It may have been expected, but nevertheless the death of well known Las Vegas criminal defense attorney John Joseph Momot was a shock to his large number of colleagues, clients and friends. Thispopular defense attorney had developed a reputation like none other throughout the years.
Momot had been ill for some time, but even with his green oxygen tank, his impeccable dress and amicable self, always well respected, was seen daily at the Regional Justice Center, serving and protecting his clients.
He had built a reputation equal to none, was respected and even admired by judges, attorneys on both sides, and court personnel; in fact, all the people we’ve spoken to about this admirable attorney praised him. John Momot was probably the most loved and respected member of the legal community and the Las Vegas community in general.
Another famous Las Vegas criminal defense attorney and a former Las Vegas Mayor, Oscar Goodman, told Las Vegas Tribune, “John was the consummate professional, always placing his client’s best interest at the fore. He was tenacious and fearless in his representation of the downtrodden and underdogs. Loyal and selfless to a fault.”
Goodman and Momot shared the fame and spotlight of the golden era of Las Vegas for many years, defending famous and not so famous clients equally, becoming the dream attorneys that everyone wished to have.
John suffered the maximum pain of losing his son Joseph, named after his dear brother Joe, at the young age of 43, but no one ever saw his pain reflected in his work or in his dealing with the many legal cases his office handled.
Las Vegas Mayor Carolyn Goodman stated, “John was a longtime friend and member of our extended family who will be missed. He was a fine, caring lawyer and a devoted family man.”
Las Vegas Justice Court Judge Joseph Sciscento, via telephone, told the Las Vegas Tribune: “John was always known and seen as ‘the lawyer’s lawyer.’ I remember when I first started practicing law, he was bigger than life in the legal community. He commanded respect in the courtroom, not by yelling or theatrics, but by his knowledge of the law and professional demeanor. I will miss John as a friend and
one of the sharpest dressed attorneys in Las Vegas. One thing that makes me smile is realizing that John will be advocating for the downtrodden and wayward souls at the pearly gates. Saint Peter, you have met your match.”
Municipal Court Judge Cedric Kerns: “John was respected by
prosecutors, defense and the bench. He was always professional and on point. Las Vegas lost a great man and great attorney.”
Most recently John showed his professionalism and caring for the judicial system when he placed his name to be appointed to the bench, but later withdraw his name when he learned of his illness because he did not want to win the appointment and then, if anything happened to him, the court would have to start all over again to find a replacement for his position.
Many attorneys and today’s judges have worked with John Momot and many have been tutored, lectured and supported by him; one that comes to mind is Justice Court Judge Amy Chellini, who was “too busy running errands” to respond to Las Vegas Tribune’s request to make a comment on her friend and mentor’s death.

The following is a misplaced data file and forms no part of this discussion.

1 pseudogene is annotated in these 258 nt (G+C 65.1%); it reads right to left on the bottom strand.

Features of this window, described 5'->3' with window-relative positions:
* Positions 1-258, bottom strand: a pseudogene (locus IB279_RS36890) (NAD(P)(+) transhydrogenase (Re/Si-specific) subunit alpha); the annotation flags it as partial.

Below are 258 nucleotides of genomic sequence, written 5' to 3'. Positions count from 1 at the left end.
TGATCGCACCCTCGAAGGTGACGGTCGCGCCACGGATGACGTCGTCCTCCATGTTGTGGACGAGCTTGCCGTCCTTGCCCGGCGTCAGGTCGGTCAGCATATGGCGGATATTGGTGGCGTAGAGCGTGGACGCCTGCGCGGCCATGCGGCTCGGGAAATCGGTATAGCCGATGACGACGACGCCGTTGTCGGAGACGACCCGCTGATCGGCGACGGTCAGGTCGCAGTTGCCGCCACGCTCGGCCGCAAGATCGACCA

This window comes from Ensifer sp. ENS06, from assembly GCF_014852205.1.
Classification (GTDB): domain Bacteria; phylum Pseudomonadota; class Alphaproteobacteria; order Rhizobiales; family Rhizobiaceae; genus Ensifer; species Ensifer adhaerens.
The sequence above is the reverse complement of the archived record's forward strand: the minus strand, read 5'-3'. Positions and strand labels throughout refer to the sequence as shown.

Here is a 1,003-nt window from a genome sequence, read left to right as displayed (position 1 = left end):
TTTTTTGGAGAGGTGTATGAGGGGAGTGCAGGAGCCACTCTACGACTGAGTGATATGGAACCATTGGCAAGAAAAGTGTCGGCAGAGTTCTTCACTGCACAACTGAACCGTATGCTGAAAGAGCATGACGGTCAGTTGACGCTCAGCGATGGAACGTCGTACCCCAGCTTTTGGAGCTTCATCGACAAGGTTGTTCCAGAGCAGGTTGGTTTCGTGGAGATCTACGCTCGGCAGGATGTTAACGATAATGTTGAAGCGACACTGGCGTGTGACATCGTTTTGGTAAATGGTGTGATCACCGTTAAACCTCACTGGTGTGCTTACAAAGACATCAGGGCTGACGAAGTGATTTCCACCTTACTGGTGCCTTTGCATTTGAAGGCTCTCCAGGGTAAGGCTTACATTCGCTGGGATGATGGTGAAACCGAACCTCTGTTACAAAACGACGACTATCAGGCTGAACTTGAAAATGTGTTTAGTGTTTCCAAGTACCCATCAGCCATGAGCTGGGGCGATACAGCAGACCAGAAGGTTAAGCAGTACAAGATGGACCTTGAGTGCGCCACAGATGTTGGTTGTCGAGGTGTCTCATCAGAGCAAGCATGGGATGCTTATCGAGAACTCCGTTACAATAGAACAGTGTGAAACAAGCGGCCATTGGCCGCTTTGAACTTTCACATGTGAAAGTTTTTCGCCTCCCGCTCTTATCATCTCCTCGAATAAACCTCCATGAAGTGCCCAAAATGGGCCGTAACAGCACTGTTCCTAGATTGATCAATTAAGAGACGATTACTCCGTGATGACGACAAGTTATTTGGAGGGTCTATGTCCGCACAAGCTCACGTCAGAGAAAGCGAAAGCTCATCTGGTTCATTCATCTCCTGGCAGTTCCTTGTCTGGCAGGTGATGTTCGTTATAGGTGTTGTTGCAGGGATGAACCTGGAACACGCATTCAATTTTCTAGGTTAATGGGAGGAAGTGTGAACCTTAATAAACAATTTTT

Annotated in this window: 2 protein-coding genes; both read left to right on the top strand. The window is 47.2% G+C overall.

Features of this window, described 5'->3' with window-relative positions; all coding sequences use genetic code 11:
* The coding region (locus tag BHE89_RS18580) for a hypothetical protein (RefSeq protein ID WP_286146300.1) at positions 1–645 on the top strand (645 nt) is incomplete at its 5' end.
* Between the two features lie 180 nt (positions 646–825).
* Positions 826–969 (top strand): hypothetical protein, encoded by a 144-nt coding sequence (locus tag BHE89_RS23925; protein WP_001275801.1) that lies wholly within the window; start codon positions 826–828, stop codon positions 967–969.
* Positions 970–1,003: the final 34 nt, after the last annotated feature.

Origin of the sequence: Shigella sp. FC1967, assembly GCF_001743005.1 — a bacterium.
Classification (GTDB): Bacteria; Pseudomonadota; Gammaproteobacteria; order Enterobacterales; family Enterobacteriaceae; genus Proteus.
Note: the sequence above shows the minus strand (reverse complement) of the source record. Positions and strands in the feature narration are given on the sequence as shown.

Municipal Court Judge Bert M. Brown called the Las Vegas Tribune office and gave a memorable opinion of John Momot, who died last week at the age of 74; “It was with great sadness hearing of the loss of John Momot. He was one of my favorites. He was well respected by both prosecutors and defense attorneys. Often, I would see John counseling a younger attorney on the best way to handle an issue. He was always polite and humble. I will miss him.”
Senior District Court Judge Joe Bonaventure Sr. remembers John Momot from their days as Public Defenders back in 1972, before each of them took a different path: “John took private practice, turning into a very good defense attorney, and I took public service,” reminisced Judge Bonaventure Sr., who became one of the best and most respected jurists of our times.
“John was from New Jersey and I am from New York so we became good friends and maintained that friendship all along,” stated Judge Bonaventure during a pleasant surprise telephone call to the Las Vegas Tribune.
This writer had the opportunity of being welcome at John Momot’s office on many occasions, when we exchanged old-time stories and recent courthouse news; we also strolled the food aisles of the Rancho and Charleston Smith Food Center together while we each shopped. Speaking with John Momot — or even better, listening to John Momot — was like receiving knowledge that cannot be learned in any university
or law school.
Momot played the role of himself in the 1995 Martin Scorsese film “Casino,” and in real life was part of the Las Vegas ‘trial of the century’ while on the defense team during the Teddy Binion murder case. He also defended Margaret Rudin in her well publicized trial when she was accused of the death of her husband.
Funeral arrangements were not available at the time of this writing, but as soon as they are made public, the Las Vegas Tribune will post those arrangements on the newspaper’s website, www.lasvegastribune.com.